If it's yours, please answer those questions.

So the ram and it's connection appears to be okay.

Did you test the hard drive with hard drive manufactuer's diagnostics?

Did you check the battery voltages?

Did you try one battery at a time if that's possible?

Does it freeze when you boot from a bootable CD or DVD, with or without the harddrive installed?

"I am afraid it might be the
MB which I would be hard pressed finding even
on EBay for under $250."

I took a look and I see that seems to be the case.

"I found a review dated in 2005 about this series."

I took a look again at that - all three two digit numbers in the date are below twelve - since date formats vary on the web it could be it's a May 2009 review, not a Sept. 2005 review.

Apparently there are at least three possible mboards.

Gateway CX200 CX2610 CX2618 Convertible Notebook Motherboard 31TA1MB0009 - 106080
MPN: 106080
No price

3 mboards
31TA1MB0009, ....17, ....25, ....41
$269 and up

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September 23, 2009 at 17:10:43
This is my tablet/laptop. I have the CX-200X with the 31TA1M80041 MB. Since I cannot reproduce the fix, I believe I must have a defective memory socket or a failed solder joint.
The DVD boot didn't work. No large drops or spills in the past.

I saw a guy selling used Gateway M280's on E-bay for $200 shipped with a slightly different MB, a different video chipset, and a slightly faster processor. I figured I could save the batteries, memory, DVD writer and hard drive I have if I upgrade that unit (unit had a small HD and only 512K RAM). I was pleasantly surprised when I put in my old HD in the unit it booted up and only had a mismatched video driver to contend with. Windows XP didn't even need to be reactivated (not sure why). And the unit looked almost new (mine showed it's age)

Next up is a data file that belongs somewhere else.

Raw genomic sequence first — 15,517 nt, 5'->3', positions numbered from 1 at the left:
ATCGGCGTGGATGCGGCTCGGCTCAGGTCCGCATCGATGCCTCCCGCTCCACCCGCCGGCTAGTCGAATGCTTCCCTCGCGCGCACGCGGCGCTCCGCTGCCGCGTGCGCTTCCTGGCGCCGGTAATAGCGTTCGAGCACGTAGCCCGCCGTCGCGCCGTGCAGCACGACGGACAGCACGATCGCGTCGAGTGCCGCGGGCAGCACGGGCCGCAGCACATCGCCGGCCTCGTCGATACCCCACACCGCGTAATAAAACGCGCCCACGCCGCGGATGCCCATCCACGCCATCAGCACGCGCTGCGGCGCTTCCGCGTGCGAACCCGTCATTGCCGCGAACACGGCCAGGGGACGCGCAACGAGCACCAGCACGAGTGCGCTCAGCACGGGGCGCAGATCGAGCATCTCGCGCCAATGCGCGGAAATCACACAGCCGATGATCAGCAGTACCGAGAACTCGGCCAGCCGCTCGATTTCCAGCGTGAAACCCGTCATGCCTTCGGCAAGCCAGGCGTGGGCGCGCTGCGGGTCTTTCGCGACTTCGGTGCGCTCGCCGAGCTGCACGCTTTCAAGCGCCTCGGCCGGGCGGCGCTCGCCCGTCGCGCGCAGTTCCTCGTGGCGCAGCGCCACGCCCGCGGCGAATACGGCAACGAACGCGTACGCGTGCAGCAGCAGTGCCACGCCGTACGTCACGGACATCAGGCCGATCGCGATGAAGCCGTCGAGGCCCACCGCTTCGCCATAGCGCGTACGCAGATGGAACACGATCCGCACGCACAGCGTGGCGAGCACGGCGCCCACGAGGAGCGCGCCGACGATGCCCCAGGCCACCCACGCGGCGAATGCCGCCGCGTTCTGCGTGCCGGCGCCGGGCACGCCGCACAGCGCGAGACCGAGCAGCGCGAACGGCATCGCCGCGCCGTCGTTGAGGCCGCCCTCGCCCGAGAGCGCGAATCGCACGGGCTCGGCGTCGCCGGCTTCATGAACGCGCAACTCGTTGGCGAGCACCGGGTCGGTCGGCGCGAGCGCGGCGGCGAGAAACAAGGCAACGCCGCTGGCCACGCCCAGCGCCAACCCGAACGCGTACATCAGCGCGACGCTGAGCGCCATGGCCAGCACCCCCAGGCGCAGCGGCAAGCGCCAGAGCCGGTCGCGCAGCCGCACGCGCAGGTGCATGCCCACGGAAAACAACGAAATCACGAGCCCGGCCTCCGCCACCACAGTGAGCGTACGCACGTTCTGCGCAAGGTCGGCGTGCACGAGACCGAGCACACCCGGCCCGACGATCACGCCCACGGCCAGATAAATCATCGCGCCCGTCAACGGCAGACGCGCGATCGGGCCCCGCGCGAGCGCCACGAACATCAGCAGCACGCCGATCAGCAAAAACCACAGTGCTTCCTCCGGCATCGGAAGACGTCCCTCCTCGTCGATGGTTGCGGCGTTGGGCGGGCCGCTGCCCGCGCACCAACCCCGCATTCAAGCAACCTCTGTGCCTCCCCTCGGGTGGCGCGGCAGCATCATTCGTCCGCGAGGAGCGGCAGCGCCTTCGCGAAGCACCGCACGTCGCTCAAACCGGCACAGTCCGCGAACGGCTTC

I put the hard drive,battery, and memory from the new laptop into the old one and the same thing happened. That eliminates the memory and HD as the problem. Still wish I could fix it for some kid to use, otherwise it will serve for extra parts. Can't believe the deal I got and it had a hard to find 4-hr battery pack keeping a full charge!!!

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September 23, 2009 at 17:13:38
Except, why would neither of the memory slots work if it was a defective slot or solder joint?...Just wondering. I have made it boot with only one stick of memory in either sockets.

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September 23, 2009 at 17:58:57